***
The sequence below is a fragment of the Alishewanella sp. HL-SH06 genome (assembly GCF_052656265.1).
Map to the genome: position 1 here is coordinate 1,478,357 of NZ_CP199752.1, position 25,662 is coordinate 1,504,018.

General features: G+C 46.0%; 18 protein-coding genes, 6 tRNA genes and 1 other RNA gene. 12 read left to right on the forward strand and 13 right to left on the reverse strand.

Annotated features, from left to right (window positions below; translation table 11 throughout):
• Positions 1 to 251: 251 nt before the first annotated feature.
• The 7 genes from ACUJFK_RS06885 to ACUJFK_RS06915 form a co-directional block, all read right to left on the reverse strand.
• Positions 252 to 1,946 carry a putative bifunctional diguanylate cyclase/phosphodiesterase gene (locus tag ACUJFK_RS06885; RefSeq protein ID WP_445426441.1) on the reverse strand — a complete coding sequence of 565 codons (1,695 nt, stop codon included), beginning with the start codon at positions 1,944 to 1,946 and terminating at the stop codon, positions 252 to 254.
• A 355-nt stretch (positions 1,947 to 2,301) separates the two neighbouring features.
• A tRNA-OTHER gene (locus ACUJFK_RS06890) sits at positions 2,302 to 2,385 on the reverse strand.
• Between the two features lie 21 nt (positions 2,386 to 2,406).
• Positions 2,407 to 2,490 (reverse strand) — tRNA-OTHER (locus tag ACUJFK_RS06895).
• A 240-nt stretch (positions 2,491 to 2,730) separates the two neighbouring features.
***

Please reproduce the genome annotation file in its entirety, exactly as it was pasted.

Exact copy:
The sequence below is a fragment of the Alishewanella sp. HL-SH06 genome (assembly GCF_052656265.1).
Map to the genome: position 1 here is coordinate 1,478,357 of NZ_CP199752.1, position 25,662 is coordinate 1,504,018.

General features: G+C 46.0%; 18 protein-coding genes, 6 tRNA genes and 1 other RNA gene. 12 read left to right on the forward strand and 13 right to left on the reverse strand.

Annotated features, from left to right (window positions below; translation table 11 throughout):
• Positions 1 to 251: 251 nt before the first annotated feature.
• The 7 genes from ACUJFK_RS06885 to ACUJFK_RS06915 form a co-directional block, all read right to left on the reverse strand.
• Positions 252 to 1,946 carry a putative bifunctional diguanylate cyclase/phosphodiesterase gene (locus tag ACUJFK_RS06885; RefSeq protein ID WP_445426441.1) on the reverse strand — a complete coding sequence of 565 codons (1,695 nt, stop codon included), beginning with the start codon at positions 1,944 to 1,946 and terminating at the stop codon, positions 252 to 254.
• A 355-nt stretch (positions 1,947 to 2,301) separates the two neighbouring features.
• A tRNA-OTHER gene (locus ACUJFK_RS06890) sits at positions 2,302 to 2,385 on the reverse strand.
• Between the two features lie 21 nt (positions 2,386 to 2,406).
• Positions 2,407 to 2,490 (reverse strand) — tRNA-OTHER (locus tag ACUJFK_RS06895).
• A 240-nt stretch (positions 2,491 to 2,730) separates the two neighbouring features.